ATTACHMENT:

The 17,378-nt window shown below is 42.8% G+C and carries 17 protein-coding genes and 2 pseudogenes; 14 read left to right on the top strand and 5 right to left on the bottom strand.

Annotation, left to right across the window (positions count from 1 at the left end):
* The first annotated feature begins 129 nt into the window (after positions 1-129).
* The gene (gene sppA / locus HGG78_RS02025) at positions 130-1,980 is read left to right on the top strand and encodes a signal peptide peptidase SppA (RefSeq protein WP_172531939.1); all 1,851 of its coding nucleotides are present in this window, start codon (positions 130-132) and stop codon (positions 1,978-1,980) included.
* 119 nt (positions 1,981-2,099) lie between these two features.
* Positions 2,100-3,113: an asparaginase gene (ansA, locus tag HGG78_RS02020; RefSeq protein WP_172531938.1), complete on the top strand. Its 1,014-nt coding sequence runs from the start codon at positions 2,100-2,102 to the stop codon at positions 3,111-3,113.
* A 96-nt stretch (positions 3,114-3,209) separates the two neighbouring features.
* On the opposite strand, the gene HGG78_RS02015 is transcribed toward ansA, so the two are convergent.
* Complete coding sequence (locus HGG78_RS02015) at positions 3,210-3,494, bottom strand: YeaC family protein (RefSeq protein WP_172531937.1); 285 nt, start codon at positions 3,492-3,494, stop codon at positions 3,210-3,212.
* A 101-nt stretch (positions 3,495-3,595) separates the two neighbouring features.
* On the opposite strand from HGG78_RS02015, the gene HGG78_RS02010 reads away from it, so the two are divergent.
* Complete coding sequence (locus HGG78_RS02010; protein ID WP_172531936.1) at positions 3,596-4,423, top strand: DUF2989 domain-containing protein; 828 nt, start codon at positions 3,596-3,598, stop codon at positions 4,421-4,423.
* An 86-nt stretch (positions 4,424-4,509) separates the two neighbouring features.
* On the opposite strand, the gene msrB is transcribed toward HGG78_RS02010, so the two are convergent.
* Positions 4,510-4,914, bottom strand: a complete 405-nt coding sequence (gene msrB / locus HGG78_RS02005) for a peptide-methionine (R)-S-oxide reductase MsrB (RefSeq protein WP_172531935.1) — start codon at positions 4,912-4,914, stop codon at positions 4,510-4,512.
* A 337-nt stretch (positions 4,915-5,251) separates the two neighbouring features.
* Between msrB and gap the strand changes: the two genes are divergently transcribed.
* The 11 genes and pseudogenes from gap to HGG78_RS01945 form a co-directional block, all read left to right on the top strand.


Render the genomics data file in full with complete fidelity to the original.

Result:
The 17,378-nt window shown below is 42.8% G+C and carries 17 protein-coding genes and 2 pseudogenes; 14 read left to right on the top strand and 5 right to left on the bottom strand.

Annotation, left to right across the window (positions count from 1 at the left end):
* The first annotated feature begins 129 nt into the window (after positions 1-129).
* The gene (gene sppA / locus HGG78_RS02025) at positions 130-1,980 is read left to right on the top strand and encodes a signal peptide peptidase SppA (RefSeq protein WP_172531939.1); all 1,851 of its coding nucleotides are present in this window, start codon (positions 130-132) and stop codon (positions 1,978-1,980) included.
* 119 nt (positions 1,981-2,099) lie between these two features.
* Positions 2,100-3,113: an asparaginase gene (ansA, locus tag HGG78_RS02020; RefSeq protein WP_172531938.1), complete on the top strand. Its 1,014-nt coding sequence runs from the start codon at positions 2,100-2,102 to the stop codon at positions 3,111-3,113.
* A 96-nt stretch (positions 3,114-3,209) separates the two neighbouring features.
* On the opposite strand, the gene HGG78_RS02015 is transcribed toward ansA, so the two are convergent.
* Complete coding sequence (locus HGG78_RS02015) at positions 3,210-3,494, bottom strand: YeaC family protein (RefSeq protein WP_172531937.1); 285 nt, start codon at positions 3,492-3,494, stop codon at positions 3,210-3,212.
* A 101-nt stretch (positions 3,495-3,595) separates the two neighbouring features.
* On the opposite strand from HGG78_RS02015, the gene HGG78_RS02010 reads away from it, so the two are divergent.
* Complete coding sequence (locus HGG78_RS02010; protein ID WP_172531936.1) at positions 3,596-4,423, top strand: DUF2989 domain-containing protein; 828 nt, start codon at positions 3,596-3,598, stop codon at positions 4,421-4,423.
* An 86-nt stretch (positions 4,424-4,509) separates the two neighbouring features.
* On the opposite strand, the gene msrB is transcribed toward HGG78_RS02010, so the two are convergent.
* Positions 4,510-4,914, bottom strand: a complete 405-nt coding sequence (gene msrB / locus HGG78_RS02005) for a peptide-methionine (R)-S-oxide reductase MsrB (RefSeq protein WP_172531935.1) — start codon at positions 4,912-4,914, stop codon at positions 4,510-4,512.
* A 337-nt stretch (positions 4,915-5,251) separates the two neighbouring features.
* Between msrB and gap the strand changes: the two genes are divergently transcribed.
* The 11 genes and pseudogenes from gap to HGG78_RS01945 form a co-directional block, all read left to right on the top strand.